Secondly, Let us all be exhorted, my brethren, to make our. selves acquainted with this glorious plan of acceptance with God, by the meritorious obedience and righteousness of our Lord and Saviour Jesus Christ. Your salvation depends upon a riglit and spiritual understanding, and a cordial belief of this truth. It you are blind to this, you are ignoront of an essential branch of the gospel.

Believers must surely rejoice in that which gives pleasure to their God; they cannot but rejoice in this wonderful method of salvation by the cbedience and righteousness of the Saviour. Rejoice not in yourselves, nor in your own works, but in Christ Jesus your Redeemer. How precious is the thought, “ he is the « Lord our righteousness. Rejoice in him evermore; and again, «I say unto you, rejoice."

And to those who are in darkness respecting all these things, what can be said ? Will you continue in blindness and derangement, still to go about to establish your own righteousness, and to set aside the righteousness of God ? Allow me to recommend to your serious meditations, this Apostolic counsel, “ Awake a thou that sleepesi ard arise from the dead, and Christ will give “ you light."

SERMON XXXII.

ADOPTION.

I. JOHN 111. 1.

Behold, what manner of love, the Father hath bestowed upona

us, that we should be called the sons of God.

ADOPTION is a doctrine of christianity frequently taught us in scripture. It appears in the Old Testament, like other shadows and figures of that dispensation ; but in the new, its appearance is in all the splendor of glory and wonder. It is mentioned in the Old Testament, and explained in its nature, uses, and benefits in the new. And here it is introduced by the disciple, whom our Lord loved with a note of wonder and astonishment. The word behold, is introductive to various sentences of somewhat different signification in the bible. But it is chiefly employed to command attention to something extraordinary, and out of the usual course of nature ; as “behold a virgin shall cone sceive and bear a son,” &c.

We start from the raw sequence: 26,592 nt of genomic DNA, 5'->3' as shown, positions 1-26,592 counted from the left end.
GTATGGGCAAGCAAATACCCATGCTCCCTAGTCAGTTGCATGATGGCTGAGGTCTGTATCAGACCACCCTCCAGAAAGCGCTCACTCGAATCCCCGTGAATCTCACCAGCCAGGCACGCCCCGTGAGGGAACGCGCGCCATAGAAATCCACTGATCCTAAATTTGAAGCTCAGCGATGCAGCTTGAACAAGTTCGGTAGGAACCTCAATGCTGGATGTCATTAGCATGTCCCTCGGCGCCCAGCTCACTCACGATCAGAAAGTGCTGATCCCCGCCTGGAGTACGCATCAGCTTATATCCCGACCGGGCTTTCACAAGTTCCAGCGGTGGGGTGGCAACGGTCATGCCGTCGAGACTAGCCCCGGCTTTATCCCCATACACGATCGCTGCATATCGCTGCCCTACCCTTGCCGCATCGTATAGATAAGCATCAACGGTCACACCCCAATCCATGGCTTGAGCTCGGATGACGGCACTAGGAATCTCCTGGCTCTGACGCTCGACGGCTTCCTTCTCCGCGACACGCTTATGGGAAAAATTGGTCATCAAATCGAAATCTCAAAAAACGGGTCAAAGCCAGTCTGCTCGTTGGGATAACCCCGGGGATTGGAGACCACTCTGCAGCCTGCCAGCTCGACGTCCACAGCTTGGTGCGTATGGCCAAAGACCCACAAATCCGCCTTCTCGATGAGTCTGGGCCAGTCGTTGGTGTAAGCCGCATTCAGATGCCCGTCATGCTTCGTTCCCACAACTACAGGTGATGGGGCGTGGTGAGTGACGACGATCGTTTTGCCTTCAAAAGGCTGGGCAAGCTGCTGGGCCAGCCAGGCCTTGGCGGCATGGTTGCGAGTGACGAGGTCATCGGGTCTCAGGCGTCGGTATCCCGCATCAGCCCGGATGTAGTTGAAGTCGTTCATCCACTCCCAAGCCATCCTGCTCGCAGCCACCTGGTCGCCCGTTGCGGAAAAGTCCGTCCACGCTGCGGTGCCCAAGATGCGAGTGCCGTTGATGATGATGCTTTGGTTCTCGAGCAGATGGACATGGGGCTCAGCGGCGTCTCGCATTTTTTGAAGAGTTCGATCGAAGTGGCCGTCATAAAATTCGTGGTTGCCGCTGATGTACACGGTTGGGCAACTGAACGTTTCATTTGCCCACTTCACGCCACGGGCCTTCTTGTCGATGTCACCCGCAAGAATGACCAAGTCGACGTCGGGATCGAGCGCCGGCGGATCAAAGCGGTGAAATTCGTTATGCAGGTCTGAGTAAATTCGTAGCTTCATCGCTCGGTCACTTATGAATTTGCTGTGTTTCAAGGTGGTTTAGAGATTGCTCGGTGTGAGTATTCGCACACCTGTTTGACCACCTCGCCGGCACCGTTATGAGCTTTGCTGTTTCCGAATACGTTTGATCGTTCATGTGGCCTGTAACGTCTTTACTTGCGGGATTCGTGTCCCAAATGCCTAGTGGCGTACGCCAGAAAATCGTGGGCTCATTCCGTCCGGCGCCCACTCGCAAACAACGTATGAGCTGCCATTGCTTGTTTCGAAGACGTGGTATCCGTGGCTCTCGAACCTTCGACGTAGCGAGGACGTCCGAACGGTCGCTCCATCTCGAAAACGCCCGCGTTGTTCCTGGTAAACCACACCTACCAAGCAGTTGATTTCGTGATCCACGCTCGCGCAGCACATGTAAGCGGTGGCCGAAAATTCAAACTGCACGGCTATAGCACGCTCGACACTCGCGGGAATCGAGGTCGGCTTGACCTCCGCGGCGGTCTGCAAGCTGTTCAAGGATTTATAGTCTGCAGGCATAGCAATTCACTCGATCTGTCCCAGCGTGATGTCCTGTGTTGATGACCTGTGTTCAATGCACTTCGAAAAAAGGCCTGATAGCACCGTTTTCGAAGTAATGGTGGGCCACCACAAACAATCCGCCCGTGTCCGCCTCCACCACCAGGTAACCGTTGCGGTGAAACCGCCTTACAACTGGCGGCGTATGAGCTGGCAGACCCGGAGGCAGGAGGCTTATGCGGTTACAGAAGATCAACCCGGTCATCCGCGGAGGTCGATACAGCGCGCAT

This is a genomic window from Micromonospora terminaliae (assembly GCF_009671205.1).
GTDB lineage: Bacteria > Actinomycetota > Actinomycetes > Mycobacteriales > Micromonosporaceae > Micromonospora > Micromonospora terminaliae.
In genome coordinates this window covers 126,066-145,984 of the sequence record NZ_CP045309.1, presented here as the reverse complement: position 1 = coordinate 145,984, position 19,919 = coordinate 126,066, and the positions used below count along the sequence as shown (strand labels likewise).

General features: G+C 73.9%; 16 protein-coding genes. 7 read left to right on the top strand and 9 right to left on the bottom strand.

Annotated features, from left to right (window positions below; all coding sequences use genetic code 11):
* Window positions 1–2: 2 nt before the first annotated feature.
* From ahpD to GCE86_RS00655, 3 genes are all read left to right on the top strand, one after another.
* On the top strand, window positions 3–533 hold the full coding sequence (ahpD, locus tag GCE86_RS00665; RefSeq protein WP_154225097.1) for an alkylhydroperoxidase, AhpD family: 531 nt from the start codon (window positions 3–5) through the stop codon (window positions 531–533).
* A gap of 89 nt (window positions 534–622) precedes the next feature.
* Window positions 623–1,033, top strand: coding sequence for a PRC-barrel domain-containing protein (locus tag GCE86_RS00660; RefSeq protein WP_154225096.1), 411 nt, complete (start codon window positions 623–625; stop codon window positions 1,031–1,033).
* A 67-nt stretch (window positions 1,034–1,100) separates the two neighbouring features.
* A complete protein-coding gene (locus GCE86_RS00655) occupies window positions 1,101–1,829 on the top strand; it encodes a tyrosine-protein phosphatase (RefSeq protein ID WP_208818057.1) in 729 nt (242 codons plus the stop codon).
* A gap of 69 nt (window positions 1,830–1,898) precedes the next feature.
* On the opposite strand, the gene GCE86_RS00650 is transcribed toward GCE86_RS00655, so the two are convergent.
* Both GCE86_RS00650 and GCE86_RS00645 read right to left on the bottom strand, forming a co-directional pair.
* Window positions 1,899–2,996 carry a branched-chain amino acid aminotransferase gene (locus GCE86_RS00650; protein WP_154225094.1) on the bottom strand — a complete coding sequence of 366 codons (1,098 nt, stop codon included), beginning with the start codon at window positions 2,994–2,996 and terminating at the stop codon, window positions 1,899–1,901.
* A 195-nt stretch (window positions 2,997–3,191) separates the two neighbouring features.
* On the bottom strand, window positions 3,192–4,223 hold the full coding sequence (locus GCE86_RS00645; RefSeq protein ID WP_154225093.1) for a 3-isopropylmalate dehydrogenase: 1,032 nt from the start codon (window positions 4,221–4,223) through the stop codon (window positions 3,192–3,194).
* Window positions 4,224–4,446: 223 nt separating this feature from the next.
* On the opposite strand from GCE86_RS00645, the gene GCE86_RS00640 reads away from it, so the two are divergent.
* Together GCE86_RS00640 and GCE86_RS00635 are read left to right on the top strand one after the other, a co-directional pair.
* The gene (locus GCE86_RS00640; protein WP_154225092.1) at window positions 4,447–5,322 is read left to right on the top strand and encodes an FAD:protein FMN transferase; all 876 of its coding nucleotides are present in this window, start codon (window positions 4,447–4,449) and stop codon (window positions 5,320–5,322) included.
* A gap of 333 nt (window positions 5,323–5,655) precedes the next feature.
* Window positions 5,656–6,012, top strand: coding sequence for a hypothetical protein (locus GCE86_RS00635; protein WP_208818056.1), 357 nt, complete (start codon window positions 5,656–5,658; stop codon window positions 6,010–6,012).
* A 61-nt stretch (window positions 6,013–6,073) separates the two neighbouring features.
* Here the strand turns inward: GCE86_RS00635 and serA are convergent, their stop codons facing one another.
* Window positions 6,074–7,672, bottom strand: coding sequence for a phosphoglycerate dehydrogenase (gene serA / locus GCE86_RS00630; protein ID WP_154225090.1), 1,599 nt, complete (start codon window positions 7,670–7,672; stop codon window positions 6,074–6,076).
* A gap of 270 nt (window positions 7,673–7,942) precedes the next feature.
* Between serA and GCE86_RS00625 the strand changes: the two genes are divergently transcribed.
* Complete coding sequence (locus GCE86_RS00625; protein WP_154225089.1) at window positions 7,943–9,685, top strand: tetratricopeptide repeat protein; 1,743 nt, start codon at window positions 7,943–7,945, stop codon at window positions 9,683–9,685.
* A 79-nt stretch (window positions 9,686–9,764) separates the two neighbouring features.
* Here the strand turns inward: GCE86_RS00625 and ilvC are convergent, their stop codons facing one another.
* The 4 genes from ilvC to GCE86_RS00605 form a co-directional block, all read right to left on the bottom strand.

When the mind contemplates the wonders of divine love, in making children of enemies and rebels, it is lost in astonishment at its nature, manner and accomplishment. With open eyes of surprize, it cries out, “ Behold what manner of love." This is the true subject of admiration among all intelligences. The

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length, breadth, depth and height, is as incomprehensible as the great Supreme. Love, divine love, the ineffable gift or bestowe ment of God, transcends created conception. “Behold, what 6 manner of love the Father hath bestowed upon us." The term Father, how endearing, tender, and affectionate the appellation ? It involves in it every blessing of comfort, provision, and protection. “ I will be a Father unto you, and ye shall be my sons 6 and daughters saith the Lord Almighty."

This relation into which mien are brought to God in our text, is not a natural one, for by nature they are children of wrath ; but it is stiled adoption, receiving, acknowledging and admitting them to relations, honors, immunities and blessings, to which they had no just, natural, or meritorious claim.

In directing your attention to the important doctrine in our text, we shall, by divine assistance, endeavor to consider the ntture-properties and blessings of adoption.

First, With regard to its nature. It is no distinguishing characteristic of God, that he is the Father of all by creation. In this sense he is the Father of angels, devils and wicked men, of the heavens and earth, and of all creatures animate and inanimate.

Neither again is the exercise of his conferring power and protidence, whereby he provides for, and sustains all things, the foundation of this relation. But we become the children of God in a twofold respect.

The term adoption, is borrowed from the civil laws ond usages of all nations. Persons of property, and especially those who have no children, wish to have heirs to their estates hence, they select children of other families, educate them, sometimes confer upon them their own name, constitute them their own by act of law or testament, and ordain them successors to their inberitance. Thus Pharaoh's daughter adopted Moses to be her son, and Mordecai Esther to be his daughter. These human adoptions